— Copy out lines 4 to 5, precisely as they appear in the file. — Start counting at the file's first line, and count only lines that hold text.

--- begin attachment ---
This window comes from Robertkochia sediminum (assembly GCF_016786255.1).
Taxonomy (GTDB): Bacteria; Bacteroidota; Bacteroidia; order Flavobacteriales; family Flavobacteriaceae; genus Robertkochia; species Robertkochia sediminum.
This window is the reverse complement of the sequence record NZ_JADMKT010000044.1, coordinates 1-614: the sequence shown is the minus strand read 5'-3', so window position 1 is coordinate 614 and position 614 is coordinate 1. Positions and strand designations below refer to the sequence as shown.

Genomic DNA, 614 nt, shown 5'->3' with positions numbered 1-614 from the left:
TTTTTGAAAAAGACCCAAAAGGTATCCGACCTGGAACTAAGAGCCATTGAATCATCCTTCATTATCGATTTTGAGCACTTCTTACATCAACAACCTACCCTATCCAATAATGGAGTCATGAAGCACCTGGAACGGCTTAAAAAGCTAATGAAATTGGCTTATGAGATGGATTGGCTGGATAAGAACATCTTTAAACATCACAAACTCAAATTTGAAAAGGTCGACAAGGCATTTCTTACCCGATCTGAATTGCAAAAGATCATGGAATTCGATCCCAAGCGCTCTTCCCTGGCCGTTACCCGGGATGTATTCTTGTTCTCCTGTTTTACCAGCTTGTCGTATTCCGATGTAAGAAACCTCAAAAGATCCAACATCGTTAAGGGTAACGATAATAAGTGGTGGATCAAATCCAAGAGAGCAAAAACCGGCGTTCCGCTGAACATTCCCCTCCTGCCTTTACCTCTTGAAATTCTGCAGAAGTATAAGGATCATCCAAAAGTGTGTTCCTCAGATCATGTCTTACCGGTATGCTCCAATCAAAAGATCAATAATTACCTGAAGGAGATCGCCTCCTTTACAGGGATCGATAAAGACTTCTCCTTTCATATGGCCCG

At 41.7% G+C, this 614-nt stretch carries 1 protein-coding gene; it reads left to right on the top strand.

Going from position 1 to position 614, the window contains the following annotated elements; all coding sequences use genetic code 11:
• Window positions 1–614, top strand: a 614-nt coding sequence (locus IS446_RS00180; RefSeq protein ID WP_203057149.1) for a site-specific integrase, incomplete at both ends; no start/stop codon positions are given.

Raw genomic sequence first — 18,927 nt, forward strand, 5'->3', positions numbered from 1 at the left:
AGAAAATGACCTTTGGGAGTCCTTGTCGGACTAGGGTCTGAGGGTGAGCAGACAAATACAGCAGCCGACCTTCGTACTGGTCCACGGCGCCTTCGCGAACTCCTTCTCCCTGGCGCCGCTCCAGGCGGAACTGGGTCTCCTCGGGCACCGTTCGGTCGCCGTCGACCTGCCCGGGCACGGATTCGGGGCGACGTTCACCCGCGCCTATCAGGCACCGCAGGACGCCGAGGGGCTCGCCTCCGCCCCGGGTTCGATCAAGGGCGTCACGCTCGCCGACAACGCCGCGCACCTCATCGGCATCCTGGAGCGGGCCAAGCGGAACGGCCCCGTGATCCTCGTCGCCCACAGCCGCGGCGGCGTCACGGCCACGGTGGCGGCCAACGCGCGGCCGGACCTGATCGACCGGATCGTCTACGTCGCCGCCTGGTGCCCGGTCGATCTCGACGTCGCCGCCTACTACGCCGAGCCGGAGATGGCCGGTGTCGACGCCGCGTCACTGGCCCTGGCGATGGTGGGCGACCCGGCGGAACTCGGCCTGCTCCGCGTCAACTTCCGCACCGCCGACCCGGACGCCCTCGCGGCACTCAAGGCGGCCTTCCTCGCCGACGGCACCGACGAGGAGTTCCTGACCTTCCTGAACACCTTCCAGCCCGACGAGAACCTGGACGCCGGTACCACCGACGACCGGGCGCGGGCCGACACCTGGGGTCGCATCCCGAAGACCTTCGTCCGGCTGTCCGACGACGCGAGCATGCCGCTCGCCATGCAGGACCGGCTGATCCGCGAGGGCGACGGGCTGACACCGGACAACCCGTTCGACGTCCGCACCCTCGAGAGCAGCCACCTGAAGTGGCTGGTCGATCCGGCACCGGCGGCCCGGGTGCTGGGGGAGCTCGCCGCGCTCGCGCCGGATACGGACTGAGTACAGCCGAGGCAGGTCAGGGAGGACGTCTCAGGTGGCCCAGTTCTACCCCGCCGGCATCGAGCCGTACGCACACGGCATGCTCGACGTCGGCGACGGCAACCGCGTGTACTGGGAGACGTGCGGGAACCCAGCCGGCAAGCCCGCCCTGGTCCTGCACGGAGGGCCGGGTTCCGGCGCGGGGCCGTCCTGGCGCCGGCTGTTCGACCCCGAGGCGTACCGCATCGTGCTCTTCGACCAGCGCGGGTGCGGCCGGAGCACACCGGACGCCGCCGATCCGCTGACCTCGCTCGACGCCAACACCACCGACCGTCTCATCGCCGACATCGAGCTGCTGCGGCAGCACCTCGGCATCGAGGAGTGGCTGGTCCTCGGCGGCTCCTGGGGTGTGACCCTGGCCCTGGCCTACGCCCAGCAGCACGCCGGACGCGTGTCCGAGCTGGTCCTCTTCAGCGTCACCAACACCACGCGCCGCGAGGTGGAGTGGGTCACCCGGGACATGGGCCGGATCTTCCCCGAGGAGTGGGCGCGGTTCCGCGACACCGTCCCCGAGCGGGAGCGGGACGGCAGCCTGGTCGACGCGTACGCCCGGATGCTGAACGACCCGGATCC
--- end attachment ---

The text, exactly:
Genomic DNA, 614 nt, shown 5'->3' with positions numbered 1-614 from the left:
TTTTTGAAAAAGACCCAAAAGGTATCCGACCTGGAACTAAGAGCCATTGAATCATCCTTCATTATCGATTTTGAGCACTTCTTACATCAACAACCTACCCTATCCAATAATGGAGTCATGAAGCACCTGGAACGGCTTAAAAAGCTAATGAAATTGGCTTATGAGATGGATTGGCTGGATAAGAACATCTTTAAACATCACAAACTCAAATTTGAAAAGGTCGACAAGGCATTTCTTACCCGATCTGAATTGCAAAAGATCATGGAATTCGATCCCAAGCGCTCTTCCCTGGCCGTTACCCGGGATGTATTCTTGTTCTCCTGTTTTACCAGCTTGTCGTATTCCGATGTAAGAAACCTCAAAAGATCCAACATCGTTAAGGGTAACGATAATAAGTGGTGGATCAAATCCAAGAGAGCAAAAACCGGCGTTCCGCTGAACATTCCCCTCCTGCCTTTACCTCTTGAAATTCTGCAGAAGTATAAGGATCATCCAAAAGTGTGTTCCTCAGATCATGTCTTACCGGTATGCTCCAATCAAAAGATCAATAATTACCTGAAGGAGATCGCCTCCTTTACAGGGATCGATAAAGACTTCTCCTTTCATATGGCCCG